Former Arizonan and firefighter recalls days at Ground Zero
EMT took skills to disaster zone to aid first responders
On the morning of Sept. 11, 2001, former Arizonan Robert Sebold — a volunteer firefighter and EMT — watched the attacks on the World Trade Center on TV from a high school construction site in Virginia and knew he had to do something.
Sebold tried to gather his fellow firefighters from Gladstone, Va., to make the trip to New York to help, but said he ended up alone.
The former soldier packed up his gear, put on his firefighter turnout clothes, then boarded a bus and headed for Ground Zero.
When he got off the bus in New York on Sept. 13, Sebold, 48, said police officers walked up to him and hugged him, thanking him for coming to help.
“I’d never seen a cop cry,” said Sebold, who grew up in Cochise County.
“And the only time I’d ever been hugged by cops is when they were body-slamming me,” he joked.
The police officers gave Sebold a lift to Ground Zero.
‘All that twisted metal’
Crossing through the police barriers, Sebold was directed to a command center where he checked in with a doctor and was given a respirator.
He went to work on a bucket brigade, pulling dirt, dust and debris from piles to search for victims. Moving closer and closer to larger piles, he began to lose hope.
“It felt like it was done. There’s no way anyone’s alive in there. All that twisted metal...."
On that first day, he worked 14 hours alongside fellow volunteers from around the country, buddying up with Ryan Luddick, a college student from Belmont Abbey College in Belmont, S.C.
Sebold and Luddick walked through New York to Manhattan where they were to spend the night in a hotel. Along the way, they were pulled into bars by New Yorkers who wanted to buy them food and beer.
“Manhattan was in total diametric opposition to the feeling at the site. They were giving us food and beer and telling us, ‘You’re our guests.’ ”
The pair returned to the site in the morning and Sebold was given a cooler full of first-aid supplies, which he used throughout the day to treat workers who were being cut by metal and having to rinse their eyes frequently.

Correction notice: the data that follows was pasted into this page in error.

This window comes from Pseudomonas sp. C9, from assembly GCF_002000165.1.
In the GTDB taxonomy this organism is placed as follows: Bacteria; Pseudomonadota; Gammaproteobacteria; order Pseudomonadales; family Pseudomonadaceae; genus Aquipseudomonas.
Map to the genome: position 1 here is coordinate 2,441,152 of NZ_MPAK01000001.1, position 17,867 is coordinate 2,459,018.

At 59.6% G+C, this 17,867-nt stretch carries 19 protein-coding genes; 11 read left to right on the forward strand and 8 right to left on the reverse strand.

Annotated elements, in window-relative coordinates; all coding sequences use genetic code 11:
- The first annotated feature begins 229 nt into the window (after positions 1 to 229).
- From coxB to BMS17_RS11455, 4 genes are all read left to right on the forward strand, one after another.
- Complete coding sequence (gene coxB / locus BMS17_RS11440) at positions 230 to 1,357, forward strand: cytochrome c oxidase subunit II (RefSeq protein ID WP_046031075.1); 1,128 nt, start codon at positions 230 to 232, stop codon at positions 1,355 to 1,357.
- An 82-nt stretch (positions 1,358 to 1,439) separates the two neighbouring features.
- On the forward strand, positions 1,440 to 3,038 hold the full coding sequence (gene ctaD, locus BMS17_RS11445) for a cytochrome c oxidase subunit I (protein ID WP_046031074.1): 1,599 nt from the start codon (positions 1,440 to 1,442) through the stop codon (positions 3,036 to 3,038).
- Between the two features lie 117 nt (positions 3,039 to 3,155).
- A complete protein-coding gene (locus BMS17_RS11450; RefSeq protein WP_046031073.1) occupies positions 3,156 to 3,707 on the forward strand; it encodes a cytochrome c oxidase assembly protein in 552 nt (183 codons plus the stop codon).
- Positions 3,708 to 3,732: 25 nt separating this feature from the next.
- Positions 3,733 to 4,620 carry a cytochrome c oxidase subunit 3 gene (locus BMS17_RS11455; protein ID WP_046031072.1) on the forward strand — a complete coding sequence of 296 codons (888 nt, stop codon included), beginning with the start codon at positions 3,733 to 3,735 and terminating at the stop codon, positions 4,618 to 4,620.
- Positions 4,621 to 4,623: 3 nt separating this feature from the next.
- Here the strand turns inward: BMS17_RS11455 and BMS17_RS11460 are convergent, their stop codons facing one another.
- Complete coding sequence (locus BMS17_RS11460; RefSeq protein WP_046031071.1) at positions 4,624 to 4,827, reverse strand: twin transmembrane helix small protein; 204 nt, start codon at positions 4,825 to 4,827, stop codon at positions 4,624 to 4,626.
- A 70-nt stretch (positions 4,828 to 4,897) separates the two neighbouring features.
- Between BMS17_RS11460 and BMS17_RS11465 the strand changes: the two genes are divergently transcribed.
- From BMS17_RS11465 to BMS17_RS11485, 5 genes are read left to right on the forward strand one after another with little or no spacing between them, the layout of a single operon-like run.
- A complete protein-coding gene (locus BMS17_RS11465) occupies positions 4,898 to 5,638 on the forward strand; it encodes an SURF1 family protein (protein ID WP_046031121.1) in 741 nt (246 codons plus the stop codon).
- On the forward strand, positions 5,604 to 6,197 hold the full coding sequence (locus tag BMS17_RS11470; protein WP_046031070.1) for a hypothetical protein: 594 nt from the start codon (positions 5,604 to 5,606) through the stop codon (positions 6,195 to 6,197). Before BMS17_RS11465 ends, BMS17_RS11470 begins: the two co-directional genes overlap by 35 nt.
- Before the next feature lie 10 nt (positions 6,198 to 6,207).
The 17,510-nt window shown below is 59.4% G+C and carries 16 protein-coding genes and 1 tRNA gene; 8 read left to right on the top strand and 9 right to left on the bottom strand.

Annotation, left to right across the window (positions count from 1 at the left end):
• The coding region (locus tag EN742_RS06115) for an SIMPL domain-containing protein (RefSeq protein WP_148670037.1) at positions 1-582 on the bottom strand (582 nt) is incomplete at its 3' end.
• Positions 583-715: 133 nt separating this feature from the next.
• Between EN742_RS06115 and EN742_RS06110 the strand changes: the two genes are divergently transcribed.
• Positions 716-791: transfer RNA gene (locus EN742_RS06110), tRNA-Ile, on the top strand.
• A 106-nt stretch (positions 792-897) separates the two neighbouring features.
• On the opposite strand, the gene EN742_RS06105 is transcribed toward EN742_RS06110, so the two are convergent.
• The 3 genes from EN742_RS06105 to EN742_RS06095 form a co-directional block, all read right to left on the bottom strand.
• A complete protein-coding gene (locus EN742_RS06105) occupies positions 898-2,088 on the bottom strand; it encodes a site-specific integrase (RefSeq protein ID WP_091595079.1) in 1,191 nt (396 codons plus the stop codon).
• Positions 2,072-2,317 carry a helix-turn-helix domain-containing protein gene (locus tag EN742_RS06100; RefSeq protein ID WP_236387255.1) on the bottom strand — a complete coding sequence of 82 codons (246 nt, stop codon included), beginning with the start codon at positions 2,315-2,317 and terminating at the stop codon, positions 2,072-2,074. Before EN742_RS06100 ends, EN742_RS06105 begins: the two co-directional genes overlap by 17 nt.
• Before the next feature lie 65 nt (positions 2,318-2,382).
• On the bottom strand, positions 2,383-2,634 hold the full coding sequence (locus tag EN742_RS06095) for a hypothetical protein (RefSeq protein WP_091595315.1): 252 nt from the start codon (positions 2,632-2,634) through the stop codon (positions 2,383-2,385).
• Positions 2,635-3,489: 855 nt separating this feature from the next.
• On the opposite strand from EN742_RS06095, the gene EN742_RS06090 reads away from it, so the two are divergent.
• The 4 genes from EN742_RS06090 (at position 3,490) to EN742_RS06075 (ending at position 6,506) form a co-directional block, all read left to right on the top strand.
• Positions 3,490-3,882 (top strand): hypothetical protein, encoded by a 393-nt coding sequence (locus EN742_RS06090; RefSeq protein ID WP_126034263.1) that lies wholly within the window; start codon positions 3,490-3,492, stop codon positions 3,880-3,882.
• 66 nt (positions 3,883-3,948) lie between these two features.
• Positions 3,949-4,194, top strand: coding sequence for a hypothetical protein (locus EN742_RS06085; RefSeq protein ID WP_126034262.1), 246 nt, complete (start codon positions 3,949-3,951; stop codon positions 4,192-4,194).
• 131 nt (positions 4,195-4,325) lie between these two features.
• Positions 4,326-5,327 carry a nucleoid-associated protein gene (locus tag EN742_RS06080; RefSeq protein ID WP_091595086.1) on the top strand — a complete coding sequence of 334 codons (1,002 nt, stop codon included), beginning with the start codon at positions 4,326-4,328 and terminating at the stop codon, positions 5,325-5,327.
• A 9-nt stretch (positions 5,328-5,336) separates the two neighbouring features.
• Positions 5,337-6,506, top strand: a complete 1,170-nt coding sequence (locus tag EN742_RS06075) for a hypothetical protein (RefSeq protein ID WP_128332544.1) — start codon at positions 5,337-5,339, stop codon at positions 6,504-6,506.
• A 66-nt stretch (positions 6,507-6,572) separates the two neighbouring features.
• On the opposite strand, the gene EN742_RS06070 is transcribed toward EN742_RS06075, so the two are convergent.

He also continued to search for victims.
“I felt like it was futile. Everyone was so desperate to find anything,” he said, adding that he believes many also felt it was hopeless, but working hard was a way of coping with the horror of 9/11.
Days at Ground Zero took their toll
Sebold left New York on Sept. 18, five days after arriving. He felt he did what he could and authorities began turning volunteers away.
“We were told it was becoming a liability. FEMA was there and closed off the site to volunteers.”
But those five days haunt Sebold, more than just emotionally. He now has serious health problems that began developing within weeks of returning home to Virginia.
It started with a hacking cough, he said. He now suffers from chronic bronchitis, chronic rhinitis, COPD, sleep apnea, acid reflux and PTSD.
Sebold enrolled in the World Trade Center Medical Monitoring and Treatment Program, which monitors the health problems of those who served at Ground Zero. It also covers all of his medical expenses.
Despite the health problems, Sebold, who now works as a construction superintendent and has a recording studio, says he did the right thing in helping.
“I love America. I love it with my whole heart. There’s no way I’d be able to stay home and not do anything.”
Sebold returned to New York on the first anniversary of the attacks.
He recalls being in a restaurant with New York firefighters listening to the names of the dead being read and jokes made among them about names being mispronounced. But by about the 100th name, Sebold said the mood turned somber.
“Everyone started crying. It was very emotional.”
He hasn’t returned since.
“It’s too big to go there,” he said. “It encompasses all of our lives, everyday. It’s just one drop in the ripple effect.”
And how will he spend the 10th anniversary of the attacks Sunday?
“I can stay at home and pray for the victims and their families, and for our soldiers,” he said. “I’ll watch the service on TV and I’ll think about the people I met and served with. I’ll be thankful for that honor.”